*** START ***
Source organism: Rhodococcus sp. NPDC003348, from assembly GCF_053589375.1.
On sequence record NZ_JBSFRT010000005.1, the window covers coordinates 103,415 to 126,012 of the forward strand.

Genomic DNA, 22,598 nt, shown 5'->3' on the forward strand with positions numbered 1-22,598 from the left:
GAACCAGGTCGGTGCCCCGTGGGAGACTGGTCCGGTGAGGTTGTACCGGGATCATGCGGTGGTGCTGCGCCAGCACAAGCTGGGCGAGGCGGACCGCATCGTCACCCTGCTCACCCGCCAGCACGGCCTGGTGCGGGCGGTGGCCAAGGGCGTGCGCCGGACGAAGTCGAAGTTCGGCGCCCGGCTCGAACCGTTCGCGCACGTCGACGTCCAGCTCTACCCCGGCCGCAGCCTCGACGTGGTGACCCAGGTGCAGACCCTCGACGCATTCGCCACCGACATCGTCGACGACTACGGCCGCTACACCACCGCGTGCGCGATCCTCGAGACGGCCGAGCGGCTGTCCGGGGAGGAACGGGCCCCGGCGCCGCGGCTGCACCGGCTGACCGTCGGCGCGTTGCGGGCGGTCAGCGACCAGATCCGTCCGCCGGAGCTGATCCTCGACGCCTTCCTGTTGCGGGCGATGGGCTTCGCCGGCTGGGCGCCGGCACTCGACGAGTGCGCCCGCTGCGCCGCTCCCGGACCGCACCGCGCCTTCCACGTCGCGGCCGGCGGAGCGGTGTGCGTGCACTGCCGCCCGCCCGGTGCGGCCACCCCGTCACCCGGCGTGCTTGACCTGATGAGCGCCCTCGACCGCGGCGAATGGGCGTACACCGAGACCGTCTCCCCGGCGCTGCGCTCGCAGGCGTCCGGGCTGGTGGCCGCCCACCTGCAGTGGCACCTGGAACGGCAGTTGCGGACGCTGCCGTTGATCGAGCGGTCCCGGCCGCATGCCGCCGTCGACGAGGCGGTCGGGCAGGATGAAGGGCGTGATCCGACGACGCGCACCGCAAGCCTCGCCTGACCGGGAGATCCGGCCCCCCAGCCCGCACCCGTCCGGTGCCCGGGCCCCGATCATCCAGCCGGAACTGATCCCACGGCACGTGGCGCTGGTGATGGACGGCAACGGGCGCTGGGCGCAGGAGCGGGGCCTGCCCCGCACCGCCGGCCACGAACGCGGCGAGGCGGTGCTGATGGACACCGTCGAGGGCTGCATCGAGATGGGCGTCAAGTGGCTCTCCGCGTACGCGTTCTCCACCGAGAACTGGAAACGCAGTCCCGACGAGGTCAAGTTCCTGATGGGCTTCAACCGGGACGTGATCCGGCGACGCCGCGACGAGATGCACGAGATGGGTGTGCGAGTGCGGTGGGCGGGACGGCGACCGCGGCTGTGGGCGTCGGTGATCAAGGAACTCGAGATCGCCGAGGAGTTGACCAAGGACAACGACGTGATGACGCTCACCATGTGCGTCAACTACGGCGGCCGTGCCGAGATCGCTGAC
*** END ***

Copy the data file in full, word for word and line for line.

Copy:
Source organism: Rhodococcus sp. NPDC003348, from assembly GCF_053589375.1.
On sequence record NZ_JBSFRT010000005.1, the window covers coordinates 103,415 to 126,012 of the forward strand.

Genomic DNA, 22,598 nt, shown 5'->3' on the forward strand with positions numbered 1-22,598 from the left:
GAACCAGGTCGGTGCCCCGTGGGAGACTGGTCCGGTGAGGTTGTACCGGGATCATGCGGTGGTGCTGCGCCAGCACAAGCTGGGCGAGGCGGACCGCATCGTCACCCTGCTCACCCGCCAGCACGGCCTGGTGCGGGCGGTGGCCAAGGGCGTGCGCCGGACGAAGTCGAAGTTCGGCGCCCGGCTCGAACCGTTCGCGCACGTCGACGTCCAGCTCTACCCCGGCCGCAGCCTCGACGTGGTGACCCAGGTGCAGACCCTCGACGCATTCGCCACCGACATCGTCGACGACTACGGCCGCTACACCACCGCGTGCGCGATCCTCGAGACGGCCGAGCGGCTGTCCGGGGAGGAACGGGCCCCGGCGCCGCGGCTGCACCGGCTGACCGTCGGCGCGTTGCGGGCGGTCAGCGACCAGATCCGTCCGCCGGAGCTGATCCTCGACGCCTTCCTGTTGCGGGCGATGGGCTTCGCCGGCTGGGCGCCGGCACTCGACGAGTGCGCCCGCTGCGCCGCTCCCGGACCGCACCGCGCCTTCCACGTCGCGGCCGGCGGAGCGGTGTGCGTGCACTGCCGCCCGCCCGGTGCGGCCACCCCGTCACCCGGCGTGCTTGACCTGATGAGCGCCCTCGACCGCGGCGAATGGGCGTACACCGAGACCGTCTCCCCGGCGCTGCGCTCGCAGGCGTCCGGGCTGGTGGCCGCCCACCTGCAGTGGCACCTGGAACGGCAGTTGCGGACGCTGCCGTTGATCGAGCGGTCCCGGCCGCATGCCGCCGTCGACGAGGCGGTCGGGCAGGATGAAGGGCGTGATCCGACGACGCGCACCGCAAGCCTCGCCTGACCGGGAGATCCGGCCCCCCAGCCCGCACCCGTCCGGTGCCCGGGCCCCGATCATCCAGCCGGAACTGATCCCACGGCACGTGGCGCTGGTGATGGACGGCAACGGGCGCTGGGCGCAGGAGCGGGGCCTGCCCCGCACCGCCGGCCACGAACGCGGCGAGGCGGTGCTGATGGACACCGTCGAGGGCTGCATCGAGATGGGCGTCAAGTGGCTCTCCGCGTACGCGTTCTCCACCGAGAACTGGAAACGCAGTCCCGACGAGGTCAAGTTCCTGATGGGCTTCAACCGGGACGTGATCCGGCGACGCCGCGACGAGATGCACGAGATGGGTGTGCGAGTGCGGTGGGCGGGACGGCGACCGCGGCTGTGGGCGTCGGTGATCAAGGAACTCGAGATCGCCGAGGAGTTGACCAAGGACAACGACGTGATGACGCTCACCATGTGCGTCAACTACGGCGGCCGTGCCGAGATCGCTGAC